LookAndFeel vs Plugins

I bet this is a basic question, still, I can’t seem to understand how this works. :oops:

I created my own newLookAndFeel class. I add it by using the following code:

newLookAndFeel = new NewLookAndFeel(); getLookAndFeel().setDefaultLookAndFeel (newLookAndFeel);

It works without problems, until you add multiple instances of the PlugIn and try to delete one.

How should I proceed with deleting the newLookAndFeel object? If I try on the Editor Destructor, after using getLookAndFeel().setDefaultLookAndFeel (0); - it crashes the other PlugIn Instance. So I’m clearly doing something wrong.

If I never delete newLookAndFeel, everything works, but doesn’t that leave memory leaks?

Any advice would be much appreciated. Thanks.


What I tend to do is to make my custom look and feel inherit from DeletedAtShutdown, then you don’t have to worry about it leaking.

(And if you make it a singleton, you’d also avoid each plugin wasting time creating a new instance of it)

Jules, thank you so much, I will check all this out.

I need to learn about Singleton, as I have no clue on what that is. :oops: I will google about this, maybe I already do this and even don’t know. :lol:


You’ve probably used them before! Have a look in juce_Singleton.h

Drats, sadly my code is leaving something behind when I close and open the editor. I will have to check things out again…


Singleton looks interesting, never used that one before. I will have to learn that, but in the meanwhile, does the following code look stupid?

static bool didNewLook = false; if (!didNewLook) { didNewLook = true; newLookAndFeel = new NewLookAndFeel(); } else { newLookAndFeel = (NewLookAndFeel*)&getLookAndFeel(); }

With the code above, newLookAndFeel gets created only once. And since I inherit from DeletedAtShutdown, it doesn’t leak anymore. But something else is leaking, so I will have to hunt that one down. :wink:


Ok, EVERYTHING is good now. Unless my single-instance code is totally bad. :oops: Since this is a Windows only app, for now, this should do the trick for the time…

Jules, thank you so much again, as always!

I plan on revisiting my entire Treeview code to make it public. I also want to add a few more options to it, with more keyboard shortcuts. 8) I just need to clean up the code so people don’t laugh at it… :lol:


Well, I wouldn’t do it like that…

All you need is:

[code]class NewLook : public LookAndFeel, public DeletedAtShutdown
juce_DeclareSingleton (NewLook)

and then just call:

LookAndFeel::setDefaultLookAndFeel (NewLook::getInstance())

…as often as you like.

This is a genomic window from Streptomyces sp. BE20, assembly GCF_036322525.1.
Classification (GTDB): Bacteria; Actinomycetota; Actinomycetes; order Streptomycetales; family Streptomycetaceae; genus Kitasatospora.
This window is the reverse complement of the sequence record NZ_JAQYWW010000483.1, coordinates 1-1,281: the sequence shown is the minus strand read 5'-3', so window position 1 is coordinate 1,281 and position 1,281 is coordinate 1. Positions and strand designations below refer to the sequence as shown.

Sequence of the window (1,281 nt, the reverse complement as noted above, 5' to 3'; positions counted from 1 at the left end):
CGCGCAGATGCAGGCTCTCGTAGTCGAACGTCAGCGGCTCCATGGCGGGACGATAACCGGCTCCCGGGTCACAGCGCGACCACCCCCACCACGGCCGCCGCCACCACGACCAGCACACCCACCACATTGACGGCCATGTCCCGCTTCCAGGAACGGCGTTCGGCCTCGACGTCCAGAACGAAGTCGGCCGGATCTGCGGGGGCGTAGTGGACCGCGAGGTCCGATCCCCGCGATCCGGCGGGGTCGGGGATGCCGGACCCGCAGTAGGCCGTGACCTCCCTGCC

Ahh, I got it now. Thanks a bunch! :mrgreen:

Here’s how it works now. There are 2 things to do, use:

juce_DeclareSingleton (NewLookAndFeel,true)

In the class. (header: .h file) And in the cpp file, add:

juce_ImplementSingleton (NewLookAndFeel)

One will add to the class definition, and the other will add the lock and getinstance code.

Cool, its already working! 8)

Thanks again.


Is that a new type of behavior? I never had to do anything like this… but I’m also still on the 1.46 version, I have to shamefully admit.

No, nothing new there…

[quote] static bool didNewLook = false;
if (!didNewLook)
didNewLook = true;
newLookAndFeel = new NewLookAndFeel();
newLookAndFeel = (NewLookAndFeel*)&getLookAndFeel();

For those who use this kind of coding.
Its a bad idea actually, y to simply keep one static variable

we can go this approach

NewLookAndFeel* GetNewLookAndFeel()
if ( newLookAndFeel != 0L ) // initialize to NULL in constructor 
      newLookAndFeel = new NewLookAndFeel(); 
return newLookAndFeel;

Much better to just let the singleton macros handle all this for you. Singletons aren’t always quite as simple as they sound - have a look through my singleton code and you’ll see there are a few edge cases that need to be dealt with, especially if you’re using threads.

newLookAndFeel != 0L

…I often see people write that, and it annoys me - why “0L”? It’s the wrong type - you don’t want to compare a pointer to a long, do you? Sure, the compiler will ignore it, internally casting the long to a pointer, but why bother adding a suffix if it’s not even the right one!?

Correction is needed Jules

The code has to be

newLookAndFeel == 0L

instead of

newLookAndFeel != 0L

I just use “0L” it not to confuse with normal int variable and pointers.

If compiler dose not bother y we should be bothered.


Ok, I know I’m a bit pedantic, but comparing a pointer to an int looks extremely ugly to me, and I’m a little surprised that compilers don’t warn about it. After all, this would be an error:

long myLong = 0L; if (myPointer == myLong)

If you really want to put an explicit type there, then “(void*) 0” would make more sense!